were called “Tramps,” but you could say the post-WWI Czechoslovakian
back-to-nature movement was somewhat Bohemian. In some ways, they were early
outdoorsmen-environmentalists, but they also had an affinity for Americana
culture. They were the closest things to cowboys in Eastern Europe, who formed
the original nucleus of the most significant Bluegrass scene outside of the
United States. Ethnomusicologist Lee Bidgood & director Shara K. Lange
explore the continuing Czech Bluegrass tradition in Banjo Romantika: American Bluegrass Music & the Czech Imagination (trailer here), which screens
during the 2015 Kingston (NY) Film Festival.
Bluegrass was definitely associated with America—and yes, that was a little
awkward during the Communist era. Nevertheless, local musicians and fans
managed to hold the nation’s first international Bluegrass festival in 1972.
These were hearty, hardy folks who often embraced American music and drove U.S.
Army jeeps to express defiance. Not surprisingly, Bluegrass often accompanied
the Velvet Revolution protests, particularly the music of Robert Křest’an, whom
Lange films recording his latest album.
to American Armed Forces Radio, pioneers like Marko Čermák heard all the
American greats. While they can do their share of fleet Scruggs-inspired picking,
they processed the music into something very Czech, yet the affinity for the
country hills remains. Frankly, there is an unexpected soulfulness to the music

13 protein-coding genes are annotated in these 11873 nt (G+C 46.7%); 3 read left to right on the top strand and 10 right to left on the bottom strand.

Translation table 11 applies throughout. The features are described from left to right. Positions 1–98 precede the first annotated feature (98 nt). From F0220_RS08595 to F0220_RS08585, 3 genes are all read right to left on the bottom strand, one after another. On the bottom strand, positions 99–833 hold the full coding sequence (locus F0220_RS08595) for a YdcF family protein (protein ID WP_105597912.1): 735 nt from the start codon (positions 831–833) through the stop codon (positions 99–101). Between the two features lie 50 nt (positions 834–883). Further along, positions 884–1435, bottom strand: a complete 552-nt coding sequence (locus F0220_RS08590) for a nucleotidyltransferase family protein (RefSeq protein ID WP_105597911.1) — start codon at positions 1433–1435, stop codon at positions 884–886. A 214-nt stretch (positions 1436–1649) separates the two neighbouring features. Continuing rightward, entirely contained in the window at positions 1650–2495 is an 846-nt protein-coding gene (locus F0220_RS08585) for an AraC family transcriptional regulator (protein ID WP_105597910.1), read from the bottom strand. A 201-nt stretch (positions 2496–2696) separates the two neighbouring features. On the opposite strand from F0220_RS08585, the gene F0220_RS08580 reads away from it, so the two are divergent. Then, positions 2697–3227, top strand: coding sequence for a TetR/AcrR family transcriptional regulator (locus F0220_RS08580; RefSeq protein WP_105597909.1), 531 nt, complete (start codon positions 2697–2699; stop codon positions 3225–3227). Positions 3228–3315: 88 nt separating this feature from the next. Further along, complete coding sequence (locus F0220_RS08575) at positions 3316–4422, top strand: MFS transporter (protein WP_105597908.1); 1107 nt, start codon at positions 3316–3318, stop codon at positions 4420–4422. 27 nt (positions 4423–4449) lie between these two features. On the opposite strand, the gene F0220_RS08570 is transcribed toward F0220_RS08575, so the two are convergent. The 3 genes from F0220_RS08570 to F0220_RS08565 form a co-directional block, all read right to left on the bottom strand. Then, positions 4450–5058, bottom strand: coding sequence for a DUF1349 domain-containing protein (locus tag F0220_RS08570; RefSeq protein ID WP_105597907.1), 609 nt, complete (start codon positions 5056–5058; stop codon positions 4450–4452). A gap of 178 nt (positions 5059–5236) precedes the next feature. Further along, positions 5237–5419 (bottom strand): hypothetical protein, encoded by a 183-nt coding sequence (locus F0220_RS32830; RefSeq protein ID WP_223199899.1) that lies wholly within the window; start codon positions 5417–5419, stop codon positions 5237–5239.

performed in Romantika that sounds
a documentary, Romantika offers a
good balance of performance and cultural context. Lange’s interview subjects
clearly establish Bluegrass’s Cold War significance as a symbol of freedom,
without belaboring the point. East Tennessee State Prof. Bidgood serves as our
guide through the history of Czech/Czechoslovakian Bluegrass, but he does all
his talking on the bandstand, leading his combo through a set of the music
under discussion. They sound great too.
If you have ever spent time in the Czech
Republic, especially in the countryside, Romantika
will bring back happy memories and make wish for a return trip, which is
not something you would expect from a Bluegrass documentary. This is just a
terrific, terrific film. Clocking in just under seventy minutes, it is on the
short side but it is well worth every minute spent. Hopefully, it will
eventually find a further audience on PBS (or somewhere), because it deserves a
chance to be seen widely. Very highly recommended, Banjo Romantika screens this Friday afternoon (8/14) as part of the
2015 Kingston Film Festival in Ulster County.
Labels: Bluegrass, Czech Bluegrass, Documentary, Kingston Film Festival '15